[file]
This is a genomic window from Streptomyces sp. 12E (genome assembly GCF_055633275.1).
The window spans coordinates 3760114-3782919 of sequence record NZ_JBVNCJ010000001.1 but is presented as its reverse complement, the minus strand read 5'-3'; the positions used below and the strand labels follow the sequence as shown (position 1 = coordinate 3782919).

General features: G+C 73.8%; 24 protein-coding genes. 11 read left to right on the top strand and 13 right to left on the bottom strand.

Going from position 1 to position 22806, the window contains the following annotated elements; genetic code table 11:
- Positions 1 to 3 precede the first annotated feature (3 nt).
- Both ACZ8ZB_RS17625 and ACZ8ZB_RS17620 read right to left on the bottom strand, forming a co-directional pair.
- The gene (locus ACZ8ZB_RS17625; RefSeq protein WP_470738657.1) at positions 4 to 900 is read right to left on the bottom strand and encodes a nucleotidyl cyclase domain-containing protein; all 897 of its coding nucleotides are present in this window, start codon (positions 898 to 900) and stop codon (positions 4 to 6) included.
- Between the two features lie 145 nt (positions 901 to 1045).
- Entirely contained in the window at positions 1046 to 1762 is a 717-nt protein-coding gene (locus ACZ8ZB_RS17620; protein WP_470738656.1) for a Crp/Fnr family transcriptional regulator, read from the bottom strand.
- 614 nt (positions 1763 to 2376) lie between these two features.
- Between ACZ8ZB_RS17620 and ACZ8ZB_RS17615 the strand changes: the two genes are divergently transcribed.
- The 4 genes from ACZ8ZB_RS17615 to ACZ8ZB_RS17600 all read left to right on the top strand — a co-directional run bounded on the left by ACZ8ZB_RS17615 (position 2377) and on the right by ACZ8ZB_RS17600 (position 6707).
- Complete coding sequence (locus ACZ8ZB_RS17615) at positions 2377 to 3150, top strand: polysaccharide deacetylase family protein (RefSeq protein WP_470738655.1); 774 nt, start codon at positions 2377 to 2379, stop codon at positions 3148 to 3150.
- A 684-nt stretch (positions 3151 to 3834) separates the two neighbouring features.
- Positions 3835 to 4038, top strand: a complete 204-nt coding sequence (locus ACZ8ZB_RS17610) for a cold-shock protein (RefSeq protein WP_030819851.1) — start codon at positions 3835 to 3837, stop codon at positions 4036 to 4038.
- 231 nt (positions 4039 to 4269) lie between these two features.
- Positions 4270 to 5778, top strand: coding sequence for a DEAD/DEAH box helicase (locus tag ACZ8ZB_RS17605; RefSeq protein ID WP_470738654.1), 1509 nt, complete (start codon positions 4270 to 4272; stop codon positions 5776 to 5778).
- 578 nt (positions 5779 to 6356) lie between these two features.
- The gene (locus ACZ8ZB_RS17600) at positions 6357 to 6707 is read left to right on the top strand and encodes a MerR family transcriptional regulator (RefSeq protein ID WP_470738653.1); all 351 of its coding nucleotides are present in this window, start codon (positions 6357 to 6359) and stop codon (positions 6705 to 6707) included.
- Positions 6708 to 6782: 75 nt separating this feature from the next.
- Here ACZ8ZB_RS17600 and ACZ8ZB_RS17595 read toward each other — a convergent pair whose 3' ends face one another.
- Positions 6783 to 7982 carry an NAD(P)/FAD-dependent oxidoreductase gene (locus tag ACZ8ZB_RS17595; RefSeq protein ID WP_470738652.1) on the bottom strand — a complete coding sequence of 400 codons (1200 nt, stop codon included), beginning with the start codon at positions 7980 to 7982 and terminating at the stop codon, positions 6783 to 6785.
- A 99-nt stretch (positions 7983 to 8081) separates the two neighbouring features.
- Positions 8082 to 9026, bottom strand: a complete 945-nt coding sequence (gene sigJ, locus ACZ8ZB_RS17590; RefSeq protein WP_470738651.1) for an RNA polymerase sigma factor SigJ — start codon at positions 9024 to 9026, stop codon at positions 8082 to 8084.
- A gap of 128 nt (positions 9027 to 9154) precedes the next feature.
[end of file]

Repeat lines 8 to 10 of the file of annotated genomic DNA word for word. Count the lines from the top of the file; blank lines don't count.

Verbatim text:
- Between the two features lie 145 nt (positions 901 to 1045).
- Entirely contained in the window at positions 1046 to 1762 is a 717-nt protein-coding gene (locus ACZ8ZB_RS17620; protein WP_470738656.1) for a Crp/Fnr family transcriptional regulator, read from the bottom strand.
- 614 nt (positions 1763 to 2376) lie between these two features.